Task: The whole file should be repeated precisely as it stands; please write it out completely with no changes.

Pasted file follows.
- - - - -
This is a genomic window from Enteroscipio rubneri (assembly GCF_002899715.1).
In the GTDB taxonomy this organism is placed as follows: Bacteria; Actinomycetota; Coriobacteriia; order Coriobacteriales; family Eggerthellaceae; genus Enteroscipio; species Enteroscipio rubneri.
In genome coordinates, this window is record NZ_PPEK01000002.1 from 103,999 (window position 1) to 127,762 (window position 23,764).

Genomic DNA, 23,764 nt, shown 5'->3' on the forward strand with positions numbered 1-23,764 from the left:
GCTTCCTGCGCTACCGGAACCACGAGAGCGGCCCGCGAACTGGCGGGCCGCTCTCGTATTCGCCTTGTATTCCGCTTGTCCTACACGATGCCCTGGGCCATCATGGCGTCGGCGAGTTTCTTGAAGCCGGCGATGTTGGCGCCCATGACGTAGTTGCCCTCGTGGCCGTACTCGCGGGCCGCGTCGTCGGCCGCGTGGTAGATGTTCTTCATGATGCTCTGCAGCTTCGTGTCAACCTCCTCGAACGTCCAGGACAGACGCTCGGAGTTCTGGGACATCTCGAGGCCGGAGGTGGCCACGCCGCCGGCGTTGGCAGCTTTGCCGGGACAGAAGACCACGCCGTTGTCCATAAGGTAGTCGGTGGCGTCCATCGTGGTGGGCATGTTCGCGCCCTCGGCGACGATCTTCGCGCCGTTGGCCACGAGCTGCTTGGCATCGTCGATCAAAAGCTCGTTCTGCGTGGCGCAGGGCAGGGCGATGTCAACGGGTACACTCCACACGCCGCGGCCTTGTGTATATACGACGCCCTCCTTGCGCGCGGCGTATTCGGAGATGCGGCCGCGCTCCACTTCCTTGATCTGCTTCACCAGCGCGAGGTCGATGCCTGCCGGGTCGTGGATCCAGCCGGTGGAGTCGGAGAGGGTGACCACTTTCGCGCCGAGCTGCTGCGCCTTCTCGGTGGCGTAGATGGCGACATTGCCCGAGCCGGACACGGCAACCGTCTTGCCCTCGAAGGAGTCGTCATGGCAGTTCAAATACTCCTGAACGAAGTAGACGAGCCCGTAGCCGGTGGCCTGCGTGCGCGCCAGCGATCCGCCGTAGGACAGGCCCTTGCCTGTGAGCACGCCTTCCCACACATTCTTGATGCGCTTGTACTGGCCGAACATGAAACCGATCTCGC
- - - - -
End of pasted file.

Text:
This is a genomic window from Enteroscipio rubneri (assembly GCF_002899715.1).
In the GTDB taxonomy this organism is placed as follows: Bacteria; Actinomycetota; Coriobacteriia; order Coriobacteriales; family Eggerthellaceae; genus Enteroscipio; species Enteroscipio rubneri.
In genome coordinates, this window is record NZ_PPEK01000002.1 from 103,999 (window position 1) to 127,762 (window position 23,764).

Genomic DNA, 23,764 nt, shown 5'->3' on the forward strand with positions numbered 1-23,764 from the left:
GCTTCCTGCGCTACCGGAACCACGAGAGCGGCCCGCGAACTGGCGGGCCGCTCTCGTATTCGCCTTGTATTCCGCTTGTCCTACACGATGCCCTGGGCCATCATGGCGTCGGCGAGTTTCTTGAAGCCGGCGATGTTGGCGCCCATGACGTAGTTGCCCTCGTGGCCGTACTCGCGGGCCGCGTCGTCGGCCGCGTGGTAGATGTTCTTCATGATGCTCTGCAGCTTCGTGTCAACCTCCTCGAACGTCCAGGACAGACGCTCGGAGTTCTGGGACATCTCGAGGCCGGAGGTGGCCACGCCGCCGGCGTTGGCAGCTTTGCCGGGACAGAAGACCACGCCGTTGTCCATAAGGTAGTCGGTGGCGTCCATCGTGGTGGGCATGTTCGCGCCCTCGGCGACGATCTTCGCGCCGTTGGCCACGAGCTGCTTGGCATCGTCGATCAAAAGCTCGTTCTGCGTGGCGCAGGGCAGGGCGATGTCAACGGGTACACTCCACACGCCGCGGCCTTGTGTATATACGACGCCCTCCTTGCGCGCGGCGTATTCGGAGATGCGGCCGCGCTCCACTTCCTTGATCTGCTTCACCAGCGCGAGGTCGATGCCTGCCGGGTCGTGGATCCAGCCGGTGGAGTCGGAGAGGGTGACCACTTTCGCGCCGAGCTGCTGCGCCTTCTCGGTGGCGTAGATGGCGACATTGCCCGAGCCGGACACGGCAACCGTCTTGCCCTCGAAGGAGTCGTCATGGCAGTTCAAATACTCCTGAACGAAGTAGACGAGCCCGTAGCCGGTGGCCTGCGTGCGCGCCAGCGATCCGCCGTAGGACAGGCCCTTGCCTGTGAGCACGCCTTCCCACACATTCTTGATGCGCTTGTACTGGCCGAACATGAAACCGATCTCGC